Women who prefer to create and nurture instead of dominate understand there is an inverse relationship between control and participation. Too much control prevents true participation and encourages others to color only inside the lines. We dial down control in order to we open a window for the creativity of others to flow in unpredictable (often better) directions. Too much control stunts the growth of people who might have better ideas than our own. We don’t abdicate the role of leader. As an alternative to control, we set out to keep people as informed as we are and ensure open communication will expose conflicts before it can turn into a power struggle.
We seem more likely to aim to build community, rather than an army. Consider the culture of your organization. Are mechanisms designed to control information or to share information? If the focus is on control those of us who seek to share often end up discredited as weak, inefficient or lacking focus.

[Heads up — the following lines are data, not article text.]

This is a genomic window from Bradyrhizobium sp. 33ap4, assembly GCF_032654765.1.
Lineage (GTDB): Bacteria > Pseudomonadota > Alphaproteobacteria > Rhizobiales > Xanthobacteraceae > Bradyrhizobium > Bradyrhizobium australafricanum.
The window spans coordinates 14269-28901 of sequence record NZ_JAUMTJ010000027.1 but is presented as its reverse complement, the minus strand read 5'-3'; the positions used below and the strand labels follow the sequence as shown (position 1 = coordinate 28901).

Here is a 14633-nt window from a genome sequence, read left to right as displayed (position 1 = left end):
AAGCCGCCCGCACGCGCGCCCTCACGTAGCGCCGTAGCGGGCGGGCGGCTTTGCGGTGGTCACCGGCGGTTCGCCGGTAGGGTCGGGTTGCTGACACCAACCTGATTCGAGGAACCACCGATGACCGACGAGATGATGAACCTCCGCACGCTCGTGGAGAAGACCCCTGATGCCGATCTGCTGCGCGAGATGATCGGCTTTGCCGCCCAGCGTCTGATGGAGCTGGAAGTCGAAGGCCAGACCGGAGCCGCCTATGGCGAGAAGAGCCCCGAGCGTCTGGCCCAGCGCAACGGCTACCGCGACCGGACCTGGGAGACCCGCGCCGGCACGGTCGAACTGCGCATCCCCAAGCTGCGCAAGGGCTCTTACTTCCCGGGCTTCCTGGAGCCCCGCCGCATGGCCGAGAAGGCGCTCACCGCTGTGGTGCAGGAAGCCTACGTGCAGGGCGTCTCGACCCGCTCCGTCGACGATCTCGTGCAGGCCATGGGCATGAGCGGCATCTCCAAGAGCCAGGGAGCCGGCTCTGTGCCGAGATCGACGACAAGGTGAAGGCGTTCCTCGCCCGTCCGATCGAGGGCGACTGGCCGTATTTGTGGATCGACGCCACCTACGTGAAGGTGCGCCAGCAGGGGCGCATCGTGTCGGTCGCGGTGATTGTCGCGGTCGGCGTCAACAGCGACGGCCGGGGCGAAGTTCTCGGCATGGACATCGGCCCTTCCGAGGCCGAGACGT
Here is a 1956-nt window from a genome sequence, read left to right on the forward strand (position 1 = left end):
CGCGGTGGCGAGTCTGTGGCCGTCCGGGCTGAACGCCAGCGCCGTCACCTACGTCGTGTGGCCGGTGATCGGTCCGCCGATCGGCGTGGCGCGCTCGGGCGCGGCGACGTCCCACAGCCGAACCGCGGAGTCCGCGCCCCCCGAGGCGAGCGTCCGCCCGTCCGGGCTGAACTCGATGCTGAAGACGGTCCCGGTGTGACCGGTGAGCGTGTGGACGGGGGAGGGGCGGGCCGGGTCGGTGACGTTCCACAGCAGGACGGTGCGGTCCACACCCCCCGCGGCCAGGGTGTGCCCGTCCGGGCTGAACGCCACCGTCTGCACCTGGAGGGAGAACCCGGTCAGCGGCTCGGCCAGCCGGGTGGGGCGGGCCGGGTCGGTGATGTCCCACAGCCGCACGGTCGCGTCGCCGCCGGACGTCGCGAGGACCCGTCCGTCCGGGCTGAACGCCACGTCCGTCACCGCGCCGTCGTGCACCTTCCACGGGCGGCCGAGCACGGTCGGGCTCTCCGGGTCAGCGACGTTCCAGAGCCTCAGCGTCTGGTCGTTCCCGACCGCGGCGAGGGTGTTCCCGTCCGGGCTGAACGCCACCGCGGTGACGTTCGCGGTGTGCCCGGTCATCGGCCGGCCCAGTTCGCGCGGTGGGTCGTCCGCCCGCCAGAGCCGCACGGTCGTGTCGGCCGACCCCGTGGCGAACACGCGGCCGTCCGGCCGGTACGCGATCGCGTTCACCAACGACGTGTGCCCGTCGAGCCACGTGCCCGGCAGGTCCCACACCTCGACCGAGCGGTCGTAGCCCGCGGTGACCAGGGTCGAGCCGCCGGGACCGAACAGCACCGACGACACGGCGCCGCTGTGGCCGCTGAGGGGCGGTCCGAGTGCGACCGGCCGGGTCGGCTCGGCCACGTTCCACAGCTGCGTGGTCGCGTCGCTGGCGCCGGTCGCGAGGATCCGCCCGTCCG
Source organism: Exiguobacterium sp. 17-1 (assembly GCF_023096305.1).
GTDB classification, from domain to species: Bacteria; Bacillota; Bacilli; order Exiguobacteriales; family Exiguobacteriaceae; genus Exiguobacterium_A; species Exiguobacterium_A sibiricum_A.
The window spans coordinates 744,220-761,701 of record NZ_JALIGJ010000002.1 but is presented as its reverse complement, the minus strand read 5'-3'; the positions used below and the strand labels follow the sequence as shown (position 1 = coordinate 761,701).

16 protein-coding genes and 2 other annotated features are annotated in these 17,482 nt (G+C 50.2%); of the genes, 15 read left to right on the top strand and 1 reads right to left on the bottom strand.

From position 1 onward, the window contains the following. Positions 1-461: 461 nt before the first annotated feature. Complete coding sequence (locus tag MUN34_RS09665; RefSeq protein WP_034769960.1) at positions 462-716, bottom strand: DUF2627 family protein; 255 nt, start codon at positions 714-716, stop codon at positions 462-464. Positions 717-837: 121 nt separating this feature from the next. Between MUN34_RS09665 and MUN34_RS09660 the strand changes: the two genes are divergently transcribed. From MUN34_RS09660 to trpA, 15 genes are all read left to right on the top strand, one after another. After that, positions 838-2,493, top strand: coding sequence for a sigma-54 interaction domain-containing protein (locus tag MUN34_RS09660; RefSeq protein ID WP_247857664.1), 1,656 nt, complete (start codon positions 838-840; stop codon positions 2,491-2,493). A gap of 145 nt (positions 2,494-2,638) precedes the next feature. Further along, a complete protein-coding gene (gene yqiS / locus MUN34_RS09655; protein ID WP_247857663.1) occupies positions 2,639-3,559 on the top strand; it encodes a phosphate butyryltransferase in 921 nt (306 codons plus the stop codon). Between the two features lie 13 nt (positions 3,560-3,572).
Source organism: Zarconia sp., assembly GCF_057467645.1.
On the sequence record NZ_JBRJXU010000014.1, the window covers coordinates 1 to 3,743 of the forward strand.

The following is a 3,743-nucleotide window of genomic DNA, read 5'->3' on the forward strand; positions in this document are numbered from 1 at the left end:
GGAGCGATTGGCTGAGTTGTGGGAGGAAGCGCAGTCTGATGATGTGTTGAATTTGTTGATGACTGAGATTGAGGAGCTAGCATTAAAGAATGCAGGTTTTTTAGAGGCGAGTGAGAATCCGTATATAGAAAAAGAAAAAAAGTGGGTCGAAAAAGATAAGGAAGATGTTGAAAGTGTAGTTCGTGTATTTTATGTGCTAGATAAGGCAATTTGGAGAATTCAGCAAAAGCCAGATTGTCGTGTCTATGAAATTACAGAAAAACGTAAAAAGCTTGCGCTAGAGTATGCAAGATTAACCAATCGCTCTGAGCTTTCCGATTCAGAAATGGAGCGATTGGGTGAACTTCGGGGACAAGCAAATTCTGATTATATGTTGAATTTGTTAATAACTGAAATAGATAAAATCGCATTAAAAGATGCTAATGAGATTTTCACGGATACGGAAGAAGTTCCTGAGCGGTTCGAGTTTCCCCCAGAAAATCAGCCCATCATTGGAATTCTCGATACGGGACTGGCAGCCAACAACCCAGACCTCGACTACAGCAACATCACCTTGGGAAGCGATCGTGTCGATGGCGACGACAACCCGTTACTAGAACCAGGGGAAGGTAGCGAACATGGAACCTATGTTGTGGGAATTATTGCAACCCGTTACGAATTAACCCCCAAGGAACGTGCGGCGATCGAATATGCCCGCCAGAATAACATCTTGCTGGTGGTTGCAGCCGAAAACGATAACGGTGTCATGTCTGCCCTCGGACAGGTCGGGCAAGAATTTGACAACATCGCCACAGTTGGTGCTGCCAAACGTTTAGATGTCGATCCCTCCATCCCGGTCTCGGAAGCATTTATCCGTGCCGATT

When control is the goal, it can cause us to feel powerless to achieve collective goals that are only possible with high levels of diversity and participation. My own experience in gaining authority in large organizations, barely earned me the ability to translate that authority into inventing collaborative goals. All goals were based on competitive wins that often turned colleagues into competitors. Power structures based on competition prioritize business goals over human goals. Some women in business who are subjected to toxic masculinity experience a form of PTSD that keeps us careful and quiet. When have you opted to stay silent because it was better to be safe than sorry? Is there any event in the past